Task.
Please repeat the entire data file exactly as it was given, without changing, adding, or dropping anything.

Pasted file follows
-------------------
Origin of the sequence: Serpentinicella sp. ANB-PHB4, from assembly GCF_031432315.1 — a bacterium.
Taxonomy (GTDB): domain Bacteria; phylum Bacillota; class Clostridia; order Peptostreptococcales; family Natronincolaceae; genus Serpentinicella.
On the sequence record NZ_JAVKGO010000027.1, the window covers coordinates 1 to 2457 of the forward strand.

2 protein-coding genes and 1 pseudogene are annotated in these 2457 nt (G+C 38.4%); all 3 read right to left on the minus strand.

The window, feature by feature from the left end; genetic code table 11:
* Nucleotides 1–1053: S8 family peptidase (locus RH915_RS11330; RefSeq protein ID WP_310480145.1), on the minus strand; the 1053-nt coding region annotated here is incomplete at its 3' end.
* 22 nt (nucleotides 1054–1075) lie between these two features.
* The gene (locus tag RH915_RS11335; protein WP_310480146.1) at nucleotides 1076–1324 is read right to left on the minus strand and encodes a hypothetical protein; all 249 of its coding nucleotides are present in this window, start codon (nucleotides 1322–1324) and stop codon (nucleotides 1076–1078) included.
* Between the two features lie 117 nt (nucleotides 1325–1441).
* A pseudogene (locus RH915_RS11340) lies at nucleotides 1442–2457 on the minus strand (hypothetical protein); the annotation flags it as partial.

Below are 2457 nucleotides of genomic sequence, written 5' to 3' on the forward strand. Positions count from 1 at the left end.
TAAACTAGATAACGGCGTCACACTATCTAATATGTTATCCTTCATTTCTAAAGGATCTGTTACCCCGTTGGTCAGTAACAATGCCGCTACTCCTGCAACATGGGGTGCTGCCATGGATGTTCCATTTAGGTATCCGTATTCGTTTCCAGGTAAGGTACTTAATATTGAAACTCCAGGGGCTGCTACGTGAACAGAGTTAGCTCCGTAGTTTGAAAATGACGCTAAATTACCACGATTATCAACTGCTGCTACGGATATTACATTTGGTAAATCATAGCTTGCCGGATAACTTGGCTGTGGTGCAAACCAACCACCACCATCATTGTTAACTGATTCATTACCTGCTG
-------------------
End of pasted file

Origin of the sequence: Serpentinicella sp. ANB-PHB4, from assembly GCF_031432315.1 — a bacterium.
Taxonomy (GTDB): domain Bacteria; phylum Bacillota; class Clostridia; order Peptostreptococcales; family Natronincolaceae; genus Serpentinicella.
On the sequence record NZ_JAVKGO010000027.1, the window covers coordinates 1 to 2457 of the forward strand.

2 protein-coding genes and 1 pseudogene are annotated in these 2457 nt (G+C 38.4%); all 3 read right to left on the minus strand.

The window, feature by feature from the left end; genetic code table 11:
* Nucleotides 1–1053: S8 family peptidase (locus RH915_RS11330; RefSeq protein ID WP_310480145.1), on the minus strand; the 1053-nt coding region annotated here is incomplete at its 3' end.
* 22 nt (nucleotides 1054–1075) lie between these two features.
* The gene (locus tag RH915_RS11335; protein WP_310480146.1) at nucleotides 1076–1324 is read right to left on the minus strand and encodes a hypothetical protein; all 249 of its coding nucleotides are present in this window, start codon (nucleotides 1322–1324) and stop codon (nucleotides 1076–1078) included.
* Between the two features lie 117 nt (nucleotides 1325–1441).
* A pseudogene (locus RH915_RS11340) lies at nucleotides 1442–2457 on the minus strand (hypothetical protein); the annotation flags it as partial.

Below are 2457 nucleotides of genomic sequence, written 5' to 3' on the forward strand. Positions count from 1 at the left end.
TAAACTAGATAACGGCGTCACACTATCTAATATGTTATCCTTCATTTCTAAAGGATCTGTTACCCCGTTGGTCAGTAACAATGCCGCTACTCCTGCAACATGGGGTGCTGCCATGGATGTTCCATTTAGGTATCCGTATTCGTTTCCAGGTAAGGTACTTAATATTGAAACTCCAGGGGCTGCTACGTGAACAGAGTTAGCTCCGTAGTTTGAAAATGACGCTAAATTACCACGATTATCAACTGCTGCTACGGATATTACATTTGGTAAATCATAGCTTGCCGGATAACTTGGCTGTGGTGCAAACCAACCACCACCATCATTGTTAACTGATTCATTACCTGCTG